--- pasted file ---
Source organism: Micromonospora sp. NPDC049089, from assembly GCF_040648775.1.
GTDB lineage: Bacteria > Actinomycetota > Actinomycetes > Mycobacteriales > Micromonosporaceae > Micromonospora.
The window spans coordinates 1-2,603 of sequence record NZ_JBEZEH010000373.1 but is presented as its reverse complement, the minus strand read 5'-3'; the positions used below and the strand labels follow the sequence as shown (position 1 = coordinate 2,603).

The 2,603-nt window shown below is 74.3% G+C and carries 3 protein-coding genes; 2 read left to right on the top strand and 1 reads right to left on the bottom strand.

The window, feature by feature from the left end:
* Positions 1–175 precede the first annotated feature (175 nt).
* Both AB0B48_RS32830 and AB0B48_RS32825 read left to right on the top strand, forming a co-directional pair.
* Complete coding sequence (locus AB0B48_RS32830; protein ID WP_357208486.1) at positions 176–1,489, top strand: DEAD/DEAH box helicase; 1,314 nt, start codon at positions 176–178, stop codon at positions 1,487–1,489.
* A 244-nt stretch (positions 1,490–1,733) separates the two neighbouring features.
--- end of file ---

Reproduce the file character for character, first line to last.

Source organism: Micromonospora sp. NPDC049089, from assembly GCF_040648775.1.
GTDB lineage: Bacteria > Actinomycetota > Actinomycetes > Mycobacteriales > Micromonosporaceae > Micromonospora.
The window spans coordinates 1-2,603 of sequence record NZ_JBEZEH010000373.1 but is presented as its reverse complement, the minus strand read 5'-3'; the positions used below and the strand labels follow the sequence as shown (position 1 = coordinate 2,603).

The 2,603-nt window shown below is 74.3% G+C and carries 3 protein-coding genes; 2 read left to right on the top strand and 1 reads right to left on the bottom strand.

The window, feature by feature from the left end:
* Positions 1–175 precede the first annotated feature (175 nt).
* Both AB0B48_RS32830 and AB0B48_RS32825 read left to right on the top strand, forming a co-directional pair.
* Complete coding sequence (locus AB0B48_RS32830; protein ID WP_357208486.1) at positions 176–1,489, top strand: DEAD/DEAH box helicase; 1,314 nt, start codon at positions 176–178, stop codon at positions 1,487–1,489.
* A 244-nt stretch (positions 1,490–1,733) separates the two neighbouring features.